For land to be eligible for special wildlife assessments, it must be appraised for agricultural use during the year prior to changing to wildlife management. To qualify for wildlife management appraisal, a wildlife management plan must be completed, approved by the appraisal district and in the first stages of execution before converting from agricultural production to wildlife management. Most appraisal districts require that the plan be submitted on forms supplied by the Texas Parks and Wildlife Department or contain the information requested on the forms. The plan must include information such as the property’s history and current use, specific species targeted for wildlife management activities; landowner goals for the property; and selected wildlife and habitat management activities and practices that support the species being managed.
Management practices and activities listed in the management plan must include at least three of the seven listed below:
- Habitat Control (Habitat Management)
- Erosion Control
- Predator Control
- Providing Supplemental Supplies of Water
- Providing Supplemental Supplies of Food
- Providing Shelter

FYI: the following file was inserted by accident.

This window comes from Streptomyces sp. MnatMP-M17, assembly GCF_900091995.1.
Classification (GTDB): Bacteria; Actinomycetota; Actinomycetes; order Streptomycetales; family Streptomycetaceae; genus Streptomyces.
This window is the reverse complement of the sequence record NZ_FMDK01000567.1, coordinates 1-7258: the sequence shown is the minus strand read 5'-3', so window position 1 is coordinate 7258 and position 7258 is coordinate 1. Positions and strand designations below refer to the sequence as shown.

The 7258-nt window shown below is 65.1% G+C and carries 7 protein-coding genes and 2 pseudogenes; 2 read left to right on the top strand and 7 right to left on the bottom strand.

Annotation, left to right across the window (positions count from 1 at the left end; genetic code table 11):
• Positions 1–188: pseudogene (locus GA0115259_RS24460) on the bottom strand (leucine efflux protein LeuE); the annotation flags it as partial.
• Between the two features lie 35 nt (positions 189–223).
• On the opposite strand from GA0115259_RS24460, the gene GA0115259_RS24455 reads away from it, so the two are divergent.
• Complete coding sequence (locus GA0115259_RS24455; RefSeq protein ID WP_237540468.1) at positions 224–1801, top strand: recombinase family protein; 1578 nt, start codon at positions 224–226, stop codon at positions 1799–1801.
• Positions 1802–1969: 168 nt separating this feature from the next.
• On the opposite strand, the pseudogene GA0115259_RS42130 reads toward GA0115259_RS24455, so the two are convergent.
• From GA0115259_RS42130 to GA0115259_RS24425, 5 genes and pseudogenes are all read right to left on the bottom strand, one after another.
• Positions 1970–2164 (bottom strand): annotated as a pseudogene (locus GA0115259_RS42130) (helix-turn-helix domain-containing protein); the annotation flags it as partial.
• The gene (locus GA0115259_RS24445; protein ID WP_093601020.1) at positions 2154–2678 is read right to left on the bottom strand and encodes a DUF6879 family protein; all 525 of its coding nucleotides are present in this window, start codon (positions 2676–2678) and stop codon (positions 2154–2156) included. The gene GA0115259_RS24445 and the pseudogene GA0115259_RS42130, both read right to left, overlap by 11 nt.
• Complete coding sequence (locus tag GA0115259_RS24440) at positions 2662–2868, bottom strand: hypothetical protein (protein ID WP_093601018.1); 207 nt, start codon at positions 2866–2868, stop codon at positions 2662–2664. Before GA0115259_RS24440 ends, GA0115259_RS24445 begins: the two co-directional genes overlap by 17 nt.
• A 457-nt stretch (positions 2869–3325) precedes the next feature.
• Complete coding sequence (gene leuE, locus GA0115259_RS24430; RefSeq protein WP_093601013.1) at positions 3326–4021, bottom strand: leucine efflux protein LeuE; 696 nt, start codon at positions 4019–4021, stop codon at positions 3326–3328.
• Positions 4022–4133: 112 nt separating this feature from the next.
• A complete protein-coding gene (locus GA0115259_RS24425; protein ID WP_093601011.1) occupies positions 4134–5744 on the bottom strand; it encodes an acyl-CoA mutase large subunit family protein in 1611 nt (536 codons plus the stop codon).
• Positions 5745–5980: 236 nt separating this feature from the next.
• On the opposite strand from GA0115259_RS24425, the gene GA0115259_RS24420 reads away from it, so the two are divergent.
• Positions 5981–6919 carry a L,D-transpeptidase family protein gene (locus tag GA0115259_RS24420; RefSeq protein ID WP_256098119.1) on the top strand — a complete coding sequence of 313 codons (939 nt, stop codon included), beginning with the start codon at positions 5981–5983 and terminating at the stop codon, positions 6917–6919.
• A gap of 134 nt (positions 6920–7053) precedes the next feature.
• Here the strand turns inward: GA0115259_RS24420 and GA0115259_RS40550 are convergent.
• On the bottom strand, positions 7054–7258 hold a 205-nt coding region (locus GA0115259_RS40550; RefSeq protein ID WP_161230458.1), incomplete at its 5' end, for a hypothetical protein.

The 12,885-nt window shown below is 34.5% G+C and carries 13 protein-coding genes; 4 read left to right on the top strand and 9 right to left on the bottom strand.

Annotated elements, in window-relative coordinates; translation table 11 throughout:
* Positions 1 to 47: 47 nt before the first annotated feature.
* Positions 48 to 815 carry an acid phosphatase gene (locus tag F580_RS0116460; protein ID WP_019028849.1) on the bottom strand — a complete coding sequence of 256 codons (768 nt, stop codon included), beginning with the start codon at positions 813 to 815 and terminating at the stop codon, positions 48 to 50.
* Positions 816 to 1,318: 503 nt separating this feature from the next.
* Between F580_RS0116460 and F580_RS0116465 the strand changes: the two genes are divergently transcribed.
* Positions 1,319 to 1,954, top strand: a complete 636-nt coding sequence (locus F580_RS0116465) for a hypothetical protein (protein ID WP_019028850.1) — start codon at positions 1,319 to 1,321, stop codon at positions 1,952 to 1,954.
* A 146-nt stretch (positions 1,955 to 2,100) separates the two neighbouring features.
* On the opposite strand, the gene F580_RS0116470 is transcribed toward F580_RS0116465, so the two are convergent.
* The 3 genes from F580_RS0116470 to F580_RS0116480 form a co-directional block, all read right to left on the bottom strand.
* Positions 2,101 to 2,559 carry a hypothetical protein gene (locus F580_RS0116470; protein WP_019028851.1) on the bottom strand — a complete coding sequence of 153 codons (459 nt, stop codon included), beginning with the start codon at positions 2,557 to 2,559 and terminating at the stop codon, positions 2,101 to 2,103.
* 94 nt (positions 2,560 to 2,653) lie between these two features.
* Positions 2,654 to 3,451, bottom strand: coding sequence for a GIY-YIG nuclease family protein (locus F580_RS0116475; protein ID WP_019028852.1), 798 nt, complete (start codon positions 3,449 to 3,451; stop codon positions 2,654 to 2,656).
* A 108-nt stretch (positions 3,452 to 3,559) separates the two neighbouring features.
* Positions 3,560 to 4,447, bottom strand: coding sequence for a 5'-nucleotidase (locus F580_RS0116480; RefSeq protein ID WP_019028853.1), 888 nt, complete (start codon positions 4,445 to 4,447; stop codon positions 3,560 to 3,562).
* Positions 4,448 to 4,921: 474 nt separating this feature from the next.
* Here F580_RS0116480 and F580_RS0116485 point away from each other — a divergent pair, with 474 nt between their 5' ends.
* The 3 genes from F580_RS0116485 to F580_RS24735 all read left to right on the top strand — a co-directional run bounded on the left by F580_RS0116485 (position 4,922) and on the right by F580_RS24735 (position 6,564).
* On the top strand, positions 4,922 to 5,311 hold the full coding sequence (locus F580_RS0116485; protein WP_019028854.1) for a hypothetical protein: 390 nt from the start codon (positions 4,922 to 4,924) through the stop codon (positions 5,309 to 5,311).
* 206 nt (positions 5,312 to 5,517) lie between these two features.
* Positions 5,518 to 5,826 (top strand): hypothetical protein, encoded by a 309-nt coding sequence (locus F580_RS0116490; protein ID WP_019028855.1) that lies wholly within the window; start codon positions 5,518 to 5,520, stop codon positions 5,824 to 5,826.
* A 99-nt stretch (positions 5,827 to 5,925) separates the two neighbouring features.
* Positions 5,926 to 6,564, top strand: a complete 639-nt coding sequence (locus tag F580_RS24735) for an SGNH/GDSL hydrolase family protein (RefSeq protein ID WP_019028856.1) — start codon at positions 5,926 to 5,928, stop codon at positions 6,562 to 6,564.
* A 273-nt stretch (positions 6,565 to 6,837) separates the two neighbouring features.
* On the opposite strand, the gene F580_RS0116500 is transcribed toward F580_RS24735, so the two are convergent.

- Making Census Counts to Determine Population
The Texas Comptroller of Public Accounts states, “If land receiving an agricultural appraisal changes to a non-agricultural use, the property owner who changes the use will owe a rollback tax. The rollback tax is due for each of the previous five years in which the land got the lower appraisal and is the difference between the taxes paid on the land’s agricultural value and the taxes paid if the land had been taxed on its higher market value. A seven percent interest is also assessed for each year from the date that the taxes would have been due. For example, the fifth year of rollback taxes may include as much as 35 percent interest, depending on the date the use changed.”
AGRICULTURAL APPRAISAL CONTINUANCE
Almost during every Texas Legislature session someone introduces a bill to repeal the current agricultural appraisal system. Until now the bills have failed, but it is certain that urbanites will continue to fight. Landowners and people involved in agriculture and wildlife management must to do a better job of defense and education in order to preserve the current appraisal system.